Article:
What is Dark Matter? And how does it look like?
About 80 % of the matter in the universe consists of a substance that no one has ever seen before, dark image matter. While the baryonic matter known to us contributes only about five percent of the energy density, dark matter accounts for almost 27 percent. But what really lies behind Dark Matter is what scientists are trying to find out with the most diverse methods.
In the 1930s, the first real evidence of Dark Matter was found. The Swiss astronomer Fritz Zwicky examined the movement of galaxies in the Coma galaxy cluster and discovered that they were much too fast when visible matter could have held the stars, dust and gas together with their gravity.
Zwicky explained it this way: "This phenomenon could only be explained by the assumption that there is an enormous amount of invisible mass that provides cohesion among all the celestial objects.
But what exactly does this matter consist of?
It is therefore clear that this dark matter only appears to be made up of its gravitational interaction with normal matter known to us, which otherwise remains invisible to us.
Dark matter consists of the so-called MACHOs (massive astrophysical compact halo objects), which include, for example, brown dwarfs or black holes, so the sole explanation is out of the question. So it must really be a completely new kind of matter.
Theoretical physicists have already proposed some hypothetical particles that could make up dark matter, such as the lightest supersymmetric particle, the neutralino. The neutralino is a possible candidate for the so-called WIMPs (weakly interacting massive particles). Many experimental physicists are already looking for this particle. They are pursuing three different approaches:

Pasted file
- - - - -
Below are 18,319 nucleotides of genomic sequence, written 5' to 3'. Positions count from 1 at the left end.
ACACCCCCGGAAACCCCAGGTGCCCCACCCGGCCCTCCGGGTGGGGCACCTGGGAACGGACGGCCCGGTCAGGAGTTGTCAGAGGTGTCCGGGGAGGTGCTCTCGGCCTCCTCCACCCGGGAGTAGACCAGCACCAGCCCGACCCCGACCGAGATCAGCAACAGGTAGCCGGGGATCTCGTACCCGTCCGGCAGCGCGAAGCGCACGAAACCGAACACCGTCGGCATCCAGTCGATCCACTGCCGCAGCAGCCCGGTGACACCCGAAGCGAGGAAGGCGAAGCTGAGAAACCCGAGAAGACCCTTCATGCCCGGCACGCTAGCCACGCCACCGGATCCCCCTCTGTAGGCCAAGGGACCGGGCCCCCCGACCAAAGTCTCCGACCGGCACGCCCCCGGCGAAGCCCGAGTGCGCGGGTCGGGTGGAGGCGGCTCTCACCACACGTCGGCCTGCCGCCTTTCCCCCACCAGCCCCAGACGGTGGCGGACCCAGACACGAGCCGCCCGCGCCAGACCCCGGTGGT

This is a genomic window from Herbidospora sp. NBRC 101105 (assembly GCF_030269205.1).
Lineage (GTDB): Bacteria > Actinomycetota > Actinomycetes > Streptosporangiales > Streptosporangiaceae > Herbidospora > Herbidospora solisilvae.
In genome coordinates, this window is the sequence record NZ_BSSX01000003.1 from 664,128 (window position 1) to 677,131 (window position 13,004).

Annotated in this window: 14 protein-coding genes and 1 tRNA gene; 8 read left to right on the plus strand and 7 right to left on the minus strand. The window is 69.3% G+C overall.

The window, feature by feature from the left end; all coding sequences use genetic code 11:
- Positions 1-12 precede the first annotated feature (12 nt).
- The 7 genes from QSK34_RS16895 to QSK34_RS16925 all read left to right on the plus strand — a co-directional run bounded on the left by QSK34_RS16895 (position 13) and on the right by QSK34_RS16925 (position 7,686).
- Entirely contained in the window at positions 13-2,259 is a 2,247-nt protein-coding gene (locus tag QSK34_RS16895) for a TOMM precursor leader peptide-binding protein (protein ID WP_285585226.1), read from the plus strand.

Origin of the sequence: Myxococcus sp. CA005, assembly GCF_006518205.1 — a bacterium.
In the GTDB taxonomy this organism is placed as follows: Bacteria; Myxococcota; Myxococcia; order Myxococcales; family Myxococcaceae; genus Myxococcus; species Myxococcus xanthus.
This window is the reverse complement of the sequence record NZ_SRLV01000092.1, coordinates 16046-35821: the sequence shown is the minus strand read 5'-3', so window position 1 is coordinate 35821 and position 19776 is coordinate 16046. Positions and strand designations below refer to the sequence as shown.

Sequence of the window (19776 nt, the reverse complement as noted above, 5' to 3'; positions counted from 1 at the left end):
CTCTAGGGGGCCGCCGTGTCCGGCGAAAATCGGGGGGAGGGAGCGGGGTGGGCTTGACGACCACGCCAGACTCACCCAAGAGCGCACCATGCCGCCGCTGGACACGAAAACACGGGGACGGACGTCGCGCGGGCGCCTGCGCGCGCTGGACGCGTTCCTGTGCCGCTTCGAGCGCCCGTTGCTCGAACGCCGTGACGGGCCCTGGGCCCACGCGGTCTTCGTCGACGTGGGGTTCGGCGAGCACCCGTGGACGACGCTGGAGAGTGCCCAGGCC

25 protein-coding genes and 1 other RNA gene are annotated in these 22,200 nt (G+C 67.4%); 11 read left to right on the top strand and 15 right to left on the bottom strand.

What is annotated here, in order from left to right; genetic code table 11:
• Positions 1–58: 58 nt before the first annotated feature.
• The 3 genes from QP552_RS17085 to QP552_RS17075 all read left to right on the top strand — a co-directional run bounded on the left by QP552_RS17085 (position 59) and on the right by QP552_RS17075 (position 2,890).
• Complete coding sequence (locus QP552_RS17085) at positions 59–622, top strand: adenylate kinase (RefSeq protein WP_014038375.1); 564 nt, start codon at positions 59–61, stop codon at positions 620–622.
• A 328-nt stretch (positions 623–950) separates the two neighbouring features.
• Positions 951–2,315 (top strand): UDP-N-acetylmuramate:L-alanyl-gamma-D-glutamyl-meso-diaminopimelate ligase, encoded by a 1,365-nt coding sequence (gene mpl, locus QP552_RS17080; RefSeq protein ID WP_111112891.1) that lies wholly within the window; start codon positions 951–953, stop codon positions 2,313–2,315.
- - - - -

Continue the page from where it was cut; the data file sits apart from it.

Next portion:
Experiments in the air or in space
It is assumed that two WIMPs meeting each other cancel each other out and release the released energy in the form of a photon. In order to detect these photons, one goes to high altitudes, because in the lower layers of the atmosphere the particles react with air molecules, are absorbed and cause a particle shower, which makes the measurement impossible.
In order to be able to detect the interaction of a WIMP with an ordinary particle of matter in a detector, one has to protect oneself as best as possible from cosmic radiation and other sources of interference. Therefore, laboratories are usually built in former mines or under mountains. Because the interaction they are looking for occurs very rarely, the researchers need a lot of detector material and long measurement times.
In large accelerators, attempts are being made to create dark matter artificially. This requires a great deal of energy. In addition, sophisticated algorithms are needed to filter out such processes, in which WIMPs are created, from the many results of a particle collision. A typical indication would be, for example, a lack of energy, since the WIMPs are invisible to the detector when they leave it, but at the same time carry a lot of kinetic energy with them.
If you want to know more about Dark Matter go on darkmatterlabs.org
Or visit the site energy.gov